This particular Mindbenders' recorded work has that kind of lightweight charm, the music of kids learning the ropes with determination and not caring if they lose, thrown together for one brief moment of enlightenment. The British Beat era was full of such young bands, but as this album shows, the Minderbenders were one of the very best. They were truly the "yeah, yeah, yeah"'s the Beatles left behind.
Thursday, October 15, 2015
Tuesday, October 13, 2015
Brave Combo remain the definitive polka-rock band. They were founded in 1979 by guitarist/accordianist/genius Carl Finch in Denton, Texas. For over 35 years, the group has been a major force in popularizing polka music in America, a genre that was once, believe it or not, actually frowned upon.
Brave Combo often plays and records covers of popular songs in a style radically different from the original version. In other words, they subvert the text. Some examples of this are the polka versions of Hendrix's "Purple Haze" and the Doors' "People are Strange." These restructured versions of familiar songs are performed with humor, but are not really considered a joke or a novelty release.
If I'm telling you stuff you already know, well, then here's some facts about Brave combo that might be news to you...
- Brave Combo made an appearance as animated figures on the March 21, 2004, episode of The Simpsons.
- Their song "Busy Office Rhumba" was used as the theme for the 1993 FOX television series Bakersfield P.D.
- They wrote and performed the theme song for the 2005 series ESPN Bowling Night.
- Two of their songs are on the 1989 Gumby album.
- In 2000, they appeared on the national telecast of the MDA Labor Day Telethon, and the great Jerry Lewis danced along to their music.
Monday, October 12, 2015
Frank Zappa is the creeping terror!
X the Unknown, That's Mr. Z., who set himself up ages ago as the spokesman for the dawn of social correction (listen, Barry McGuire was just clowning around, and Sgt. Barry Sadler just hated gooks so they don't count) and told a whole generation of innocent babes (not yet exposed to warfare like Starsky and Hutch but still being fed on Star Trek and The Joe Pyne Show) to TURN OFF THEIR TV SETS.
That's really what the agenda of Freak Out was all about, a justification for Zappa's own paranoia, suggesting that the Brain Police were actually seeping out of the tube.
Just like with Richard Nixon, though, it's time to stop kicking Frankie Zzzzzz around. It's getting boring. His head is in another direction altogether since those early days of hippie propaganda.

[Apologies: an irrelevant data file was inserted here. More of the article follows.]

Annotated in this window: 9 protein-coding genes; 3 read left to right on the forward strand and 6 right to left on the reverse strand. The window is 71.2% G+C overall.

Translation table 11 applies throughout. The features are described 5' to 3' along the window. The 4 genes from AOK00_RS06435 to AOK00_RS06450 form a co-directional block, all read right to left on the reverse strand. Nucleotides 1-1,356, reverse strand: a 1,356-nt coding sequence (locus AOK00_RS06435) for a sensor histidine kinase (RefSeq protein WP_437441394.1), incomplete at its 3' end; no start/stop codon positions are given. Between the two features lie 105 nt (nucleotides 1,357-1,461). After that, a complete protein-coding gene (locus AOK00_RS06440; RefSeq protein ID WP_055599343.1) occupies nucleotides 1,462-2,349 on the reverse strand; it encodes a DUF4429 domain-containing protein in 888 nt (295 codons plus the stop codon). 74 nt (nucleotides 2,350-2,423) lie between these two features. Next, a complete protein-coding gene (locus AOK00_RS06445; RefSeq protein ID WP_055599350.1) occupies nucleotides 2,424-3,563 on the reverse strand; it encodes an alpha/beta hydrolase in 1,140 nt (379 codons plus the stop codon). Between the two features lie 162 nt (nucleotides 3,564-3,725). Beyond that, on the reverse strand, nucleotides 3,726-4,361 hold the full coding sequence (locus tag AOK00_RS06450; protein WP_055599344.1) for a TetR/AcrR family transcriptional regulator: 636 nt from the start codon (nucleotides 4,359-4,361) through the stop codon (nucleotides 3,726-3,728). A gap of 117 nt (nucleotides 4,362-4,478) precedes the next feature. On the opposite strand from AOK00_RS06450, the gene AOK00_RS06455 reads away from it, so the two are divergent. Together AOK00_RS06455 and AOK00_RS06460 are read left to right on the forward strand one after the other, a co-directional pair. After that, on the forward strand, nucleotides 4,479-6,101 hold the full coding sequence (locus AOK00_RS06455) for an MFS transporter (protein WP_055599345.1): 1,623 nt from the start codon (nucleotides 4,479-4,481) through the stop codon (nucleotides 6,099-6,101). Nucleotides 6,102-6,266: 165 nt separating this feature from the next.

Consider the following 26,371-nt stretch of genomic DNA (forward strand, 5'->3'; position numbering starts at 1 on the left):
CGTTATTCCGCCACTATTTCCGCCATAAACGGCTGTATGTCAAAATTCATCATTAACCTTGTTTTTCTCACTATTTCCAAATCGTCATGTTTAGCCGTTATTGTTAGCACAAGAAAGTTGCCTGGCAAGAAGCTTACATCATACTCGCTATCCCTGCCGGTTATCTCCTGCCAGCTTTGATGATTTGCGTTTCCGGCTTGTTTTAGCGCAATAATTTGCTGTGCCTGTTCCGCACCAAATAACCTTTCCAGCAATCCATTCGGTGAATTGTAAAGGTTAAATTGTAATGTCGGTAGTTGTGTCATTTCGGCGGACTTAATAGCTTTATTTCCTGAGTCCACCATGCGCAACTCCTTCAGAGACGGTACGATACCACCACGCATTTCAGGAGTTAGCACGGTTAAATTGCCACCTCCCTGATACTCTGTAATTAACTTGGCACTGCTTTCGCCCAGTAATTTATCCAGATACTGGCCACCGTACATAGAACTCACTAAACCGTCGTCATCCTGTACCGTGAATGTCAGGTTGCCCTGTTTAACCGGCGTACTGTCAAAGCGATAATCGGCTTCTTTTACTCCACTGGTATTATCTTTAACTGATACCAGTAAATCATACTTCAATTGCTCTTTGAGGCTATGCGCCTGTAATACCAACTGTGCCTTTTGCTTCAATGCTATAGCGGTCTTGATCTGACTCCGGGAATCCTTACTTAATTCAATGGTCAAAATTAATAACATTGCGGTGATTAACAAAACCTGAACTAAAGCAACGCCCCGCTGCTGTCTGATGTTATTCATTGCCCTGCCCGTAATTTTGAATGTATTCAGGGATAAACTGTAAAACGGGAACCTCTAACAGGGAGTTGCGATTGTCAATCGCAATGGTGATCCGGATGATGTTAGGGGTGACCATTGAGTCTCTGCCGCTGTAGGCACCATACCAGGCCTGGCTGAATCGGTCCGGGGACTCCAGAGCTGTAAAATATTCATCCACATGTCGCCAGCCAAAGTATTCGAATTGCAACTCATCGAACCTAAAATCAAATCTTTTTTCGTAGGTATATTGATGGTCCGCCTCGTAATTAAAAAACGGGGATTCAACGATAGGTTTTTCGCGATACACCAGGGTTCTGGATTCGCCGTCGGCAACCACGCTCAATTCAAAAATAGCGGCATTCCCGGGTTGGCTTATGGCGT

The cynicism is still apparent, but the music is no more a weak excuse for labored classical rips and free jazz atonality soup. In retrospect, there's nothing more hilarious than the sarcasm flaunted by the Mothers, and essentially Zappa has maintained that act all along.
With this in mind, Zoot Allures is a riot (well, ya know, in a perverted sense, like watching Lawrence Welk and thinking it's cute). "The Torture Never Stops" has gotta be the bumper sticker statement on Zappa's Mercedes (Honk for Zappa!) cause it has certainly been the theme of his last few records. On this doodle, the anguished moans and gasps of a woman being disassembled seems to be the ribtickler. Anyway, the mood of a concentration camp does come across (similar to "The Chrome Plated Megaphone of Destiny": hoo boy).
"Friendly Little Fingers" is just Zappa's witty way of saying that he does a guitar solo with himself (song ends with a chorus of "Bringing in the Sheaves"). Followed by "Wonderful Wino" which is the tale of an alkie who eats the labels off wine bottles and craps on old ladies' lawns (satire? WHAT DEPTH!).
"Zoot Allures" presents a restful pause. I wouldn't trade it for any Mancini record in. the whole world. Another chuckle is ‘Ms. Pinky’, Zappa's version of ‘Gloria’ with explicit sex lyrics for hardcore porn addicts (Redd Foxx is still the reigning champ).
But it's on "Disco Box" where Zappa really lets loose his punches ("Leave his hair alone, but you can kiss his comb"). A novelty song like "Disco Duck" could never fathom the vacuum of a trendy dance scene because it uses the disco formula to its own advantage. In contrast, Zappa remains consistently offensive by fronting his attack with heavy-metal slices. Rarely has Zappa bitten his enemy so viciously. For those of you who despise the disko dorks, it's pure catharsis.